Asif Khan entry for the UK Pavillion at the Milan Expo 2015 explored the relation among people, nature and technology Image Credit: Supplied

Soon after returning from Dubai, where the British starchitect was invited by Downtown Design to headline their first design talk of 2015, Asif Khan was sitting at a dinner table with a noted architectural historian. “I was talking about my trip to the Emirate when the gentleman declared, ‘that is one city I couldn’t care less about’”, he recalled, as we sank into the warm, worn comfort of a coffee shop near his Vyner Street studio in London. It turned out the historian had never visited our city. “How can you be an architecture, design or arts historian and ignore Dubai?” says Khan, airing his thoughts. “Dubai is where architectural and cultural history are developing in front on our eyes, at a pace seldom seen before.”

In fairness, Khan is the first to say he’s a new convert. He’d been using Dubai like the many jet-setters do — an aviation hub. The emirate kept cropping up in conversations at design fairs the world over; Downtown Design’s invitation finally got him to experience our world. “Like that historian, I had a lot of preconceptions about what Dubai was. Construction without direction, forward looking, a place of continuous urban change with little evolution at the smallest urban levels.”

He happily stands corrected. “What really makes Dubai is the many layers of its people. From locals who have seen the city boom to expats who have made Dubai their home — there is so much humanity in the city — that was really unexpected. As the urban plan of the emirates is slowly unveiling its larger perspective, that positive energy and the cultural mix of old and new is now emerging at the city level.”

Born in Forest Hill in 1979 to social-worker parents from Tanzania and Pakistan, Khan was encouraged to look beyond his immediate circumstances from a very young age. “Dinner-table conversations were about being aware of others, of being able to serve. And when you have your parents retelling specific cases, these values no longer remain platitudes.”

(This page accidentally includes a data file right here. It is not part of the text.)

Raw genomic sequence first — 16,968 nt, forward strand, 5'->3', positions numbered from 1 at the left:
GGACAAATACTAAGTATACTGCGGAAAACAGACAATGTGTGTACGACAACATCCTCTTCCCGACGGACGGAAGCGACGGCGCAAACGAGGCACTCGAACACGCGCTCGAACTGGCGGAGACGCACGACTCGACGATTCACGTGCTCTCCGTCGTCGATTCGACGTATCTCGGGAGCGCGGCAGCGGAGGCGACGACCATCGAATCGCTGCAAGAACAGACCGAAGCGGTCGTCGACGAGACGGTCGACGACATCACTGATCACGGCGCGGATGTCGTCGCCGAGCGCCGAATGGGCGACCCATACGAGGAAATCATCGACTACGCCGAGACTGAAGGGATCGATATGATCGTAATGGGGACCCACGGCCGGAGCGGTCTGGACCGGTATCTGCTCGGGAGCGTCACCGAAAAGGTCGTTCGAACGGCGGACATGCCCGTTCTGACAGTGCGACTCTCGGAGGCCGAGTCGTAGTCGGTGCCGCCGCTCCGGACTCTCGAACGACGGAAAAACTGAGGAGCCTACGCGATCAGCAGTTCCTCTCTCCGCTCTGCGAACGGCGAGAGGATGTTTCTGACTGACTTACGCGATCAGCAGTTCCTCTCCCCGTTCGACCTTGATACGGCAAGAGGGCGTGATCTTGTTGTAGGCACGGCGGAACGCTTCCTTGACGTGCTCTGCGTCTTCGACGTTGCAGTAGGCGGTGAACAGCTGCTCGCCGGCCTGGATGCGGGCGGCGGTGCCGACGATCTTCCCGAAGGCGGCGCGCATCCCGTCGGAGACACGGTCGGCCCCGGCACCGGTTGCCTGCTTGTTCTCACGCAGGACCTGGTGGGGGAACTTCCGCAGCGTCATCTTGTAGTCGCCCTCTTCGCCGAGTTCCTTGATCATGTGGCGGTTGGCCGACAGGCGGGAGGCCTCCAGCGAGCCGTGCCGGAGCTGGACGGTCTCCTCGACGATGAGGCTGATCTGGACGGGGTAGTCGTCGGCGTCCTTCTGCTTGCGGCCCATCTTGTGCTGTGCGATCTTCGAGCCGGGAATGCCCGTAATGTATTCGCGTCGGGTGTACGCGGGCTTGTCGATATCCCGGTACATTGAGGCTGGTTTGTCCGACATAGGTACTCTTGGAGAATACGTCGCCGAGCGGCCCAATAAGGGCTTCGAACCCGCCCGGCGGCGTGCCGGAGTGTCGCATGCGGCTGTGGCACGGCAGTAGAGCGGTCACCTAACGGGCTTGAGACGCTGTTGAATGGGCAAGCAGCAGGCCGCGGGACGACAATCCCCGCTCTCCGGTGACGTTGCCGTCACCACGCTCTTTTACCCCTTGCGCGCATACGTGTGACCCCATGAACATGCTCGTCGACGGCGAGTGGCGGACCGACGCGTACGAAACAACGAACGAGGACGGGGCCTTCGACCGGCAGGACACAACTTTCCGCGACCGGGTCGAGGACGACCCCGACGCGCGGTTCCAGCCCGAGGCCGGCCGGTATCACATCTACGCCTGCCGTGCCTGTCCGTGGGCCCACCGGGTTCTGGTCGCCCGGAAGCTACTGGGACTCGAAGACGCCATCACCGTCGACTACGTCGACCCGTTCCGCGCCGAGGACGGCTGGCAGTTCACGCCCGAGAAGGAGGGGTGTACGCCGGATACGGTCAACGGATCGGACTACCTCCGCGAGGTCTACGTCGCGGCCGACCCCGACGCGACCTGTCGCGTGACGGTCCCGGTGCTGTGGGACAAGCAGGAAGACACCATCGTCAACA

For a child whose favourite toys were his electrical play-kit, architecture provided a perfect mix of design, technology and social response. He studied at the Bartlett School at University College London, then the Architectural Association, winning top honours at both institutions. In 2007, he set up his independent practice.

One of Khan’s first projects to grab media attention — a fish and chips shop on West Beach, Littlehampton — served a healthy dose of design democracy. Designed to completely open its front to welcome the surroundings, the project still remains a great example of design as a tool to human connection.

“Somewhere between high-design and suburbia — that is a good space to design something,” he says. “Architecture and design are like water — a basic requirement; but whose quality can really influence life. A built environment has a noted impact on health and aspiration. I want my works to enrich people’s lives — even if for a little while.”

From the 2012 Olympics Coca-Cola Beat Box pavilion — with its touch-sensitive walls thumping to the beats of British music producer Mark Ronson when touched — to digitally recreating onlookers’ faces in 3-D at the MegaFaces pavilion at Sochi Winter Games, Khan has utilised his childhood fascination for technology to invite people into the till-now-elitist world of design.

“I don’t like using technology to create make-belief,” he says. “I like it when we can use it to involve people and not just deliver them a hard and defined experience but allow them to create their individual experience for themselves.” Khan’s manner of integrating technology into his works to create intuitive experiences plays with the plasticity of the human mind, allowing it to imagine but within the realms of its understanding. To create these authentic experiences, Khan has assembled an in-house team of programmers and architects.